remanding for development of justifications for exclusionary clause despite the fact that both parties had stipulated facts, because of unwillingness to formulate a potentially "far-reaching" opinionSummary of this case from Knauss v. Gorman
Argued February 16, 1968.
Decided August 21, 1968. Petition for Rehearing Denied October 10, 1968.
Mr. Julian H. Singman, Washington, D.C., with whom Mr. Orlin L. Livdahl, Jr., Washington, D.C., was on the brief, for appellants.
Mr. Harold H. Bacon, Washington, D.C., with whom Messrs. Welly K. Hopkins and Joseph T. McFadden, Washington, D.C., were on the brief, for appellees.
Before BAZELON, Chief Judge, and BURGER and TAMM, Circuit Judges.
The three appellants are retired coal miners. They applied to the appellees, trustees of the United Mine Workers of America Welfare and Retirement Fund of 1950, for pensions. When their applications were denied, they filed suit in the District Court seeking damages, an order compelling their enrollment as beneficiaries of the Fund and injunctive relief. Cross motions for summary judgment were made, appellees' motion was granted and this appeal was taken.
Appellant Roark worked in the coal industry thirty-nine years. He was employed for eleven years by coal operators who were, during those years, contributing to the Fund. After the eleven year period, he was employed by a non-contributing operator for two years. Appellant Rees worked in the coal industry forty-two years. He was employed nine years by operators who were contributing to the Fund during the time they employed him. After the nine year period, he was employed by non-contributing operators for twenty-two months. Appellant Fuller worked in the coal industry twenty-nine years. He was employed fourteen years by coal operators who were contributing to the Fund during the time they employed him. After the fourteen year period, he was employed by non-contributing operators for twenty-three months. Each application was denied because the applicant's last regular employment in the industry was not with a contributing operator — a requirement imposed, in the trustees' view, by Resolution 56, as amended by Resolution 57.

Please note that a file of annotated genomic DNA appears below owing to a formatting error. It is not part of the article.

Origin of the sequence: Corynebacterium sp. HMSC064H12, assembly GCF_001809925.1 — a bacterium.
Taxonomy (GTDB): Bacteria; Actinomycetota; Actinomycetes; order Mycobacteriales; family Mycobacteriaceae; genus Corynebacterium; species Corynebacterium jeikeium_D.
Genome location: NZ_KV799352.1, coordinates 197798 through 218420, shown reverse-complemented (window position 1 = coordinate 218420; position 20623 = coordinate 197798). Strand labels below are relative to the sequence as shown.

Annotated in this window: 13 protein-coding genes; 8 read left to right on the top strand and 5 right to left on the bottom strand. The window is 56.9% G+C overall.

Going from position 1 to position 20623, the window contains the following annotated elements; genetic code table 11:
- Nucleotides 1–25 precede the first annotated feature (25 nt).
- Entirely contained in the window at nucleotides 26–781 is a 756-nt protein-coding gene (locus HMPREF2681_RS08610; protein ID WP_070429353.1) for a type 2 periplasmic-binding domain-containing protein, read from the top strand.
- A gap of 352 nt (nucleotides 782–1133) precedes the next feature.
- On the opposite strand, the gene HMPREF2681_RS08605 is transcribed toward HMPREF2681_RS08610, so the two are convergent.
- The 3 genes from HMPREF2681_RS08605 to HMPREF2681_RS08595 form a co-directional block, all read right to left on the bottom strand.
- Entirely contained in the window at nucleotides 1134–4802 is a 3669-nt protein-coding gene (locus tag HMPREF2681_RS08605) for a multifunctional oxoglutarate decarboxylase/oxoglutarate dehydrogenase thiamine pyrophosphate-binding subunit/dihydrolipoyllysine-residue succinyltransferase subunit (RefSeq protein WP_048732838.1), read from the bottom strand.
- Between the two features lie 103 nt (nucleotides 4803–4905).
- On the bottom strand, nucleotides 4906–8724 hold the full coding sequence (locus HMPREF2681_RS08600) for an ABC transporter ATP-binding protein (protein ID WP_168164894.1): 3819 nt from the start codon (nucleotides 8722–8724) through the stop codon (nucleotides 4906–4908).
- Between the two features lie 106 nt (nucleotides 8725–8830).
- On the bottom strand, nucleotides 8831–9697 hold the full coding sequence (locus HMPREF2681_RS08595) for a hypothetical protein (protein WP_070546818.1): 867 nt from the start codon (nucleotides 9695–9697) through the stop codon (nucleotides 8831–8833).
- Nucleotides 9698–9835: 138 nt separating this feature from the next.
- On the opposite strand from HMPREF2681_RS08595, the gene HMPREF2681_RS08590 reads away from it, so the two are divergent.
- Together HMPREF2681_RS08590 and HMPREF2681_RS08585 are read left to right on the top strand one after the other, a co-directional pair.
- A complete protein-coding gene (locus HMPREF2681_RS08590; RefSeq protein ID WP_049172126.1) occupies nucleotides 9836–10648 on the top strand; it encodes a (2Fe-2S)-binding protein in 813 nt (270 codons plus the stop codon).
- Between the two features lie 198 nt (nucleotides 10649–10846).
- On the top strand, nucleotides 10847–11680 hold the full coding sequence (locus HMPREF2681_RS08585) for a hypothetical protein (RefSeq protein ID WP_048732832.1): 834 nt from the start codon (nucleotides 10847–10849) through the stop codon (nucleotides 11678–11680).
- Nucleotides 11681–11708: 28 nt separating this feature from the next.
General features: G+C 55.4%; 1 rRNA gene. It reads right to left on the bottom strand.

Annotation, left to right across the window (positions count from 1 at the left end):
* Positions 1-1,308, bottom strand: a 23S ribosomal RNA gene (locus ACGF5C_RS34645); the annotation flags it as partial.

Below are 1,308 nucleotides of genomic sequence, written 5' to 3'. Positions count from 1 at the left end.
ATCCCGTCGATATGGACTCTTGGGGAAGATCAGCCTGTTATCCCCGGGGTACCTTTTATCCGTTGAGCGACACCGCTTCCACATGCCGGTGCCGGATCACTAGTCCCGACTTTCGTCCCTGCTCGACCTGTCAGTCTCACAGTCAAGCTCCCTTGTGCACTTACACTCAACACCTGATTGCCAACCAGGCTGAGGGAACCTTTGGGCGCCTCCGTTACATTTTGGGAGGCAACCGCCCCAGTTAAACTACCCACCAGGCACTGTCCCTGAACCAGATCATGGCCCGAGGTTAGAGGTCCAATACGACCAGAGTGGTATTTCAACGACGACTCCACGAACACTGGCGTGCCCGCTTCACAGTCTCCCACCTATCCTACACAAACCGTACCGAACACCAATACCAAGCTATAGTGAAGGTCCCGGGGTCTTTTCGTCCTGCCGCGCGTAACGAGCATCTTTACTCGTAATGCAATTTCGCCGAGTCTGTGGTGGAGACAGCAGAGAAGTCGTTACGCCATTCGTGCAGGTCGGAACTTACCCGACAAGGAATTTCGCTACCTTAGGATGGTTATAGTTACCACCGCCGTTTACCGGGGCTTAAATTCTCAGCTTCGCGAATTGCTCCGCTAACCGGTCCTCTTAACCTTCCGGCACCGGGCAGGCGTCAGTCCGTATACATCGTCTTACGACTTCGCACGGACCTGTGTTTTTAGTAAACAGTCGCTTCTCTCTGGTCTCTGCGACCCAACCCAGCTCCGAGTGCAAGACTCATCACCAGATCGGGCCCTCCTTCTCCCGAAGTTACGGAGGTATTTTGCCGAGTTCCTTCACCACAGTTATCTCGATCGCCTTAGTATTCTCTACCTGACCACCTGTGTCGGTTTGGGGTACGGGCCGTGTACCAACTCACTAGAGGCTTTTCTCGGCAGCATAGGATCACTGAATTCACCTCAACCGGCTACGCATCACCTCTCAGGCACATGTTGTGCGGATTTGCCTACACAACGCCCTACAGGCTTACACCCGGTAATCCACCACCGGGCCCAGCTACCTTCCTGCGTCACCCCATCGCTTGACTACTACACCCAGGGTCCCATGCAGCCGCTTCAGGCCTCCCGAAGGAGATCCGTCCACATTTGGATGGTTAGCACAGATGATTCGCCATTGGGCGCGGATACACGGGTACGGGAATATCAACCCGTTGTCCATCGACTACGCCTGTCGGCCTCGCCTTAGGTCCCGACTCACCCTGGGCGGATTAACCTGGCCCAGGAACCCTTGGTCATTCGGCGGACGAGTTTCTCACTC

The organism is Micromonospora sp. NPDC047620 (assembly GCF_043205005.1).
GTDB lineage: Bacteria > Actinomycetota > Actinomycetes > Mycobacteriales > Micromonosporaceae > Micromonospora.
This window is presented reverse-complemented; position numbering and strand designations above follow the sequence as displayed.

While this opinion was being printed appellant Joe S. Rees died and upon consideration of the motion of Maude W. Rees, Executrix of the Last Will and Testament of Joe S. Rees, this court ordered that Maude W. Reese be substituted as appellant in this case. This order is without prejudice to the proceedings which have already occurred in this action or which may occur hereafter.
The requirement was changed by Resolution 63, adopted January 4, 1965, to require, inter alia, that retirement immediately follow a full year of employment with a contributing employer. Although appellant Fuller ceased work shortly after Resolution 63 became effective, the trustees, in an attempt to comply with this court's opinion in Kosty v. Lewis, 115 U.S.App.D.C. 343, 319 F.2d 744 (1963), did not rely on it in denying Fuller a pension bcause he had not had adequate notice of the change. Instead they based denial in his case on substantially the same requirements as are embodied, under their interpretation, in Resolutions 56 and 57.
The Fund was established by the National Bituminous Coal Wage Agreement of 1950, pursuant to 29 U.S.C. § 186(c)(5) (1964). That statute explicitly casts authority to create such a fund in trust terms, consequently the scope of court review of trustees' action has been defined as one of determining whether their action was arbitrary or capricious. If it was, then potential beneficiaries of the trust may justly complain that they were entitled to have a higher standard of conduct exercised on their behalf. Kosty v. Lewis, 115 U.S. App.D.C. 343, 346, 348, 319 F.2d 744, 747, 749 (1963).
The 1950 agreement provides that the trustees "shall have full authority * * with respect to questions of coverage and eligibility. * * *" Joint Appendix at 33. The specific eligibility requirement, promulgated by the trustees under that authority and relied upon by them in denying each of the applications here is as follows: "An applicant shall be eligible for a pension if he has: * * * Permanently retired from and ceased work in the Bituminous Coal Industry after May 28, 1946, following regular employment * * * as an employee of an operator signatory to the National Bituminous Coal Wage Agreement of 1950, as amended. * * *" (Emphasis supplied.) We first address ourselves to the contention that the trustees' interpretation of this eligibility requirement is arbitrary and capricious.